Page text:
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The quotes included in the artwork were all spoken or written by Dorchester residents, from 1630 to the present. For example, the small bronze which features a Dorchester Triple Decker is encircled by the following quotes: “The smell of Nana’s cooking came from downstairs.” (Resident, 1972), “I was born in the apartment upstairs.” (Resident 1956), and “We moved because I could no longer afford to stay.” (Former Resident, 2006)


The bricks at Edward Everett Square continue to share Dorchester voices and tell the history of local residents. We love what they say about our community!


“Edward Everett’s Square’s history deserves celebration. We want it cast in bronze so it will never be lost again.”

John McColgan, Chairman, Edward Everett Square Committee, 2010


Community Engagement The Artwork Dedication Slide Show: Community Engagement Slide Show:
The Artwork
Community Engagement


The public art component at Edward Everett Square was envisioned as a way to inspire greater appreciation of the history of Dorchester and to celebrate the life experiences of residents from early native peoples to contemporary residents. Working closely with the Edward Everett Square Committee and the Dorchester Historical Society, artist Laura Baring-Gould collaborated with civic groups and schools to understand the legacy of human aspiration, activism and hope, which has been a dominant theme in Dorchester history. Public participation was sought through oral history seminars, school workshops, public meetings and parades.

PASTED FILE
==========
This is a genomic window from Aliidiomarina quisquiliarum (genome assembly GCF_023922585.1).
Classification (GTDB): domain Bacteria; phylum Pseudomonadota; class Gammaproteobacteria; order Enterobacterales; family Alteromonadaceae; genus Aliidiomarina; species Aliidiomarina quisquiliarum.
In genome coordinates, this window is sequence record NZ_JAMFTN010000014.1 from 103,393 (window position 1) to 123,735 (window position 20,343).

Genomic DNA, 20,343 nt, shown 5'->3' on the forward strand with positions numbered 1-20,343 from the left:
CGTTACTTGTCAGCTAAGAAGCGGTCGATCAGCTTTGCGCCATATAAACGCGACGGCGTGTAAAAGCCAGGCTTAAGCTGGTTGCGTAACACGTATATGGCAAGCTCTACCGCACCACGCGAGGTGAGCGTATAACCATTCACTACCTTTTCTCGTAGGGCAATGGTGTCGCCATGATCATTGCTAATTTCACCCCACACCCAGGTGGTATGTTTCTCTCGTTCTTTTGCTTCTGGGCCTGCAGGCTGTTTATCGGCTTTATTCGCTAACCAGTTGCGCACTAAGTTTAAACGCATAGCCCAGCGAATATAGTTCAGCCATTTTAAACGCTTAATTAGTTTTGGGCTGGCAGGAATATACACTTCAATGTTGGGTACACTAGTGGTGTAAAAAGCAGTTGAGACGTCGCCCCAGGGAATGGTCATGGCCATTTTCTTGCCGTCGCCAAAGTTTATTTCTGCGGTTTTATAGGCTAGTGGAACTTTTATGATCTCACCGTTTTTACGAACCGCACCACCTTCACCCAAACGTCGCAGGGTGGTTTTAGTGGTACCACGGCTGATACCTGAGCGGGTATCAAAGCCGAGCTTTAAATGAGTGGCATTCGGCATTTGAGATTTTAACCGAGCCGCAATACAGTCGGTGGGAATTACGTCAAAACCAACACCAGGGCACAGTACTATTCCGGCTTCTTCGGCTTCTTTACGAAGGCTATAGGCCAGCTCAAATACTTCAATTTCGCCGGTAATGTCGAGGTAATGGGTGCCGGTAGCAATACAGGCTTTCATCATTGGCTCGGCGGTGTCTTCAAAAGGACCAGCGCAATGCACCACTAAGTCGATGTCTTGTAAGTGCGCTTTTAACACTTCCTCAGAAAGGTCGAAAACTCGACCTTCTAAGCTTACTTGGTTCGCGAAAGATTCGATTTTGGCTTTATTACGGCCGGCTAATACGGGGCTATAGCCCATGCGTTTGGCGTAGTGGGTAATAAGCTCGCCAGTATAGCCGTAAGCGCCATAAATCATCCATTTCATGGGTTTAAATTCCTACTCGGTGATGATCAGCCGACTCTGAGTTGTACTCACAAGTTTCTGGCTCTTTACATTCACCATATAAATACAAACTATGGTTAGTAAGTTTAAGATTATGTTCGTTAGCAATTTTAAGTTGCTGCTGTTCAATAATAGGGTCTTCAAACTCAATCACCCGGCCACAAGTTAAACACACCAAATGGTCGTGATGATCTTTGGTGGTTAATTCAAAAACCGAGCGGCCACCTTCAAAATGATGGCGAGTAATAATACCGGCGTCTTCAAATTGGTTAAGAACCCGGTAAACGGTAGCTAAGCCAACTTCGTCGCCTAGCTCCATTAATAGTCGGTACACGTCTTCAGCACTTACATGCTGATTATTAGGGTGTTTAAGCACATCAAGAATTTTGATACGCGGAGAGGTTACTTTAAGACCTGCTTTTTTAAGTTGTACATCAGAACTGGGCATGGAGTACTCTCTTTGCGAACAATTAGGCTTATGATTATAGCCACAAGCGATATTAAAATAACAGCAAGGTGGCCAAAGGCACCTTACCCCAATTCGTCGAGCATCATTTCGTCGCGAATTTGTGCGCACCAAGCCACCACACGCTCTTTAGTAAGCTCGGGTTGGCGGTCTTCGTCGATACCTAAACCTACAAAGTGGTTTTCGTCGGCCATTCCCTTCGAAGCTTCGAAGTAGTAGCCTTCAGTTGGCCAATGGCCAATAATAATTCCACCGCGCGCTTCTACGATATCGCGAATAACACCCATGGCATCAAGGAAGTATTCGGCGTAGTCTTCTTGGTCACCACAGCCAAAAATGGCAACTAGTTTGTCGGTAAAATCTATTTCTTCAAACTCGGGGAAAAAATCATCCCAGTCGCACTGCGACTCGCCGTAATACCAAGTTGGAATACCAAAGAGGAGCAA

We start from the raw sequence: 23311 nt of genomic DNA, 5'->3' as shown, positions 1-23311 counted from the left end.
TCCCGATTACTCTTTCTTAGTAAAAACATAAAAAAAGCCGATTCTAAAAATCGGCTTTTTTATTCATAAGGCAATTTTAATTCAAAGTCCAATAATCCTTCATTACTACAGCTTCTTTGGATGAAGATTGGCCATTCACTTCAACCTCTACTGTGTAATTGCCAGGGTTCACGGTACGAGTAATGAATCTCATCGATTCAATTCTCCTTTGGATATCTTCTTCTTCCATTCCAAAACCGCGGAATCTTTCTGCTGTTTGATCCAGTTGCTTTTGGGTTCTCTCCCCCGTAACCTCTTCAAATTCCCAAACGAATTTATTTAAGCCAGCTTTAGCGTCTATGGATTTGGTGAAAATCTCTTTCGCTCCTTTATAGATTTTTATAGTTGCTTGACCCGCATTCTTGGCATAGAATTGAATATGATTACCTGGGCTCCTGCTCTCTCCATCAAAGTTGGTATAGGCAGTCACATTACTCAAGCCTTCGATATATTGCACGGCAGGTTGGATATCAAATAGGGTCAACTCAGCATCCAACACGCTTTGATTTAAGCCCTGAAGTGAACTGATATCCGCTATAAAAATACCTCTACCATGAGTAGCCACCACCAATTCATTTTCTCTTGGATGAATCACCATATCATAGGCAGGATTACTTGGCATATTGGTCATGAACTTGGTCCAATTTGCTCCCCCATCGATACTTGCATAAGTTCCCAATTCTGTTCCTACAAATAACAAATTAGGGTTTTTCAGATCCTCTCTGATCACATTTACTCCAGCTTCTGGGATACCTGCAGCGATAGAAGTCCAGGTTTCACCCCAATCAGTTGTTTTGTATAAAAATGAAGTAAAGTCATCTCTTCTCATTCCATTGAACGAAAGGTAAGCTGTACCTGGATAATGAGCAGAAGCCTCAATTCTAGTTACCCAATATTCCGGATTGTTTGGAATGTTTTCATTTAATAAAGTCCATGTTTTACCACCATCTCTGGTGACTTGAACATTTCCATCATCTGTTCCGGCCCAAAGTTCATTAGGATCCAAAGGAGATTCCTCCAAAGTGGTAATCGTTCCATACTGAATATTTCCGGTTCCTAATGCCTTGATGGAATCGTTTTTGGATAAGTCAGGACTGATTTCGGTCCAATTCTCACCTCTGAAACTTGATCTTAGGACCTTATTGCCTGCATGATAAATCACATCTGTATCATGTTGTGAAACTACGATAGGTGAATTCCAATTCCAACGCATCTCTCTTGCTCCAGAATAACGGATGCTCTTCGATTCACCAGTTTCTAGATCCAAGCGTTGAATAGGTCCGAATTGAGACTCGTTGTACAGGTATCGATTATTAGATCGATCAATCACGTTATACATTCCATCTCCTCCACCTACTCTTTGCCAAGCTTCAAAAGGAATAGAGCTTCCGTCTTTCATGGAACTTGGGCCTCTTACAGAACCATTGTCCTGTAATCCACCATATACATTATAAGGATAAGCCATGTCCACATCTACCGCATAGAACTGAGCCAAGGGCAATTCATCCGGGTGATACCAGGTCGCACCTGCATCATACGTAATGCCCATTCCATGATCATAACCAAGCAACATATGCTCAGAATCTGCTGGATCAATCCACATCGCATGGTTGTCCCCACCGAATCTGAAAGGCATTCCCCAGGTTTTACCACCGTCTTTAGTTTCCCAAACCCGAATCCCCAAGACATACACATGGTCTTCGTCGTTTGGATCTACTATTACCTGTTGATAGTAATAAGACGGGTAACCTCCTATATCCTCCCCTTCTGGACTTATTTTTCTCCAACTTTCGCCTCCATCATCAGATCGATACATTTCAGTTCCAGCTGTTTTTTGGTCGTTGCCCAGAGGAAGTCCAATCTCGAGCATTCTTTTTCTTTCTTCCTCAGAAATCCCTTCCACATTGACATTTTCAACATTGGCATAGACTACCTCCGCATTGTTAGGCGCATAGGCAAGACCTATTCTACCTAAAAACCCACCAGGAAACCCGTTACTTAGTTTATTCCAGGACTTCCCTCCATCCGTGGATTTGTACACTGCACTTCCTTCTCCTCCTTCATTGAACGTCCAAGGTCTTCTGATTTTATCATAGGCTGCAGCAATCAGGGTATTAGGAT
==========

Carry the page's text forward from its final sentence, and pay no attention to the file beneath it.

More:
Throughout the six years of research and community engagement, the project provided an exciting opportunity for many to transform their understanding of place, human capacity and history.

The end result of this public art process was not only a radical physical transformation of the Square, but also community-wide renewal of historic connection and appreciation. Community residents continue to be involved in taking care of the Square and maintaining the artworks. The sculptures, especially the 12’ Clapp Pear, have become local landmarks, used frequently in local media and community bulletins. Inspired by local experience and expertise, the work now adds to the value and character of the community.